OLD Media Moves

The language of business journalism

October 28, 2009

Elinore Longobardi of Columbia Journalism Review writes in the latest issue about how “subprime” lending became more common than “predatory” lending in the business press and what it means for future coverage.

Longobardi writes, “Instead of the right word, the press deployed another word — ‘subprime’ — for reasons that are to some extent understandable, but unfortunate nonetheless. Unfortunate because ‘subprime’ describes only the borrower, in unflattering terms, and has nothing to say about the lender.

“That brings us to a secondary phrase: the less common but far more interesting ‘predatory lending.’ Interesting because it both gets us closer to the heart of the problem, putting the focus on the lender, and yet still falls tragically short. Its rhetorical punch has given it staying power but has also hindered its broader acceptance by the press — leaving space for ‘subprime’ to slip into ever more common usage and eventually to dominate the discourse.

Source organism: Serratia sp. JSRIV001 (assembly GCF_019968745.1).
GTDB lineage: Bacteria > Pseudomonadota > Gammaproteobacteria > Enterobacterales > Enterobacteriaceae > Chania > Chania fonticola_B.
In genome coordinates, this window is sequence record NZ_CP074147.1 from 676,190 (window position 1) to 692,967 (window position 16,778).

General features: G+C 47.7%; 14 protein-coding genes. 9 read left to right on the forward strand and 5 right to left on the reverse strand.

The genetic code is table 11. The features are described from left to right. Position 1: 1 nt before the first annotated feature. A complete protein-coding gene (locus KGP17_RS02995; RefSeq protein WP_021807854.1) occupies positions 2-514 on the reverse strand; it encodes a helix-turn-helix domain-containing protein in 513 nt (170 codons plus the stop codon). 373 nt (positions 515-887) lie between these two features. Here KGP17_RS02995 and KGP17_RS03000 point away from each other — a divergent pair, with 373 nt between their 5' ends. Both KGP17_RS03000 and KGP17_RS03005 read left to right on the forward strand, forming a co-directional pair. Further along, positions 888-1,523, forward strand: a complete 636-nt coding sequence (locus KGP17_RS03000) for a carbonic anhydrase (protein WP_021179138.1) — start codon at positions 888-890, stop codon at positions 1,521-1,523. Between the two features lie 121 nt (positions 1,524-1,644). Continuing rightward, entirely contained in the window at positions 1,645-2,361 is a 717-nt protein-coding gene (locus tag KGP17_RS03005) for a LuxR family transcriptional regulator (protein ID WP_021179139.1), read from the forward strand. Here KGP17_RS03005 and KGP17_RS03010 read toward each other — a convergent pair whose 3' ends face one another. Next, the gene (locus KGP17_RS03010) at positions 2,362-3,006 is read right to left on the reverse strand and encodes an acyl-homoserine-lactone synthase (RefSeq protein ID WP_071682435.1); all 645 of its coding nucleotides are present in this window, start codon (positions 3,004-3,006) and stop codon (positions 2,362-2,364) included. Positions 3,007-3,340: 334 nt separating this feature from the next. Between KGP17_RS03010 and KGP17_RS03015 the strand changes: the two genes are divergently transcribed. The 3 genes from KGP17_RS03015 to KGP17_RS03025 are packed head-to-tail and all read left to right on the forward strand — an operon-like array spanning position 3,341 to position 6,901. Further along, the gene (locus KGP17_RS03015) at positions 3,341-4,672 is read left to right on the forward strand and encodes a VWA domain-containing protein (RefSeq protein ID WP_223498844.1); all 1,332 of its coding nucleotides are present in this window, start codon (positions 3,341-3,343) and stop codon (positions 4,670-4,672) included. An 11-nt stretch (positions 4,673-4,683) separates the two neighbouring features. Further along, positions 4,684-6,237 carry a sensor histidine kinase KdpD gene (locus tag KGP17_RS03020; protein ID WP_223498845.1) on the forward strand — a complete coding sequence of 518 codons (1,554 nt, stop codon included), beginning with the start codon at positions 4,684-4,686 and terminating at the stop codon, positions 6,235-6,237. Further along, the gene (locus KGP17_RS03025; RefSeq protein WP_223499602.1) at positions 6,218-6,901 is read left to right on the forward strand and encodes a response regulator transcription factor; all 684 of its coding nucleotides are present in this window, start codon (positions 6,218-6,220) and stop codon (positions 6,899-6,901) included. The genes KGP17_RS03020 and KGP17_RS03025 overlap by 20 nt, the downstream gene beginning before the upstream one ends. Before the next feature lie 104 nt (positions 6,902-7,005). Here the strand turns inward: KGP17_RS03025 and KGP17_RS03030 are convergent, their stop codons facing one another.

“Why is this crucial? Because when large segments of the business press dismissed the term ‘predatory lending,’ they also dismissed the practice. The press had trouble understanding the crisis because it didn’t know how to talk — and thus how to think — about it.”

Read more here.

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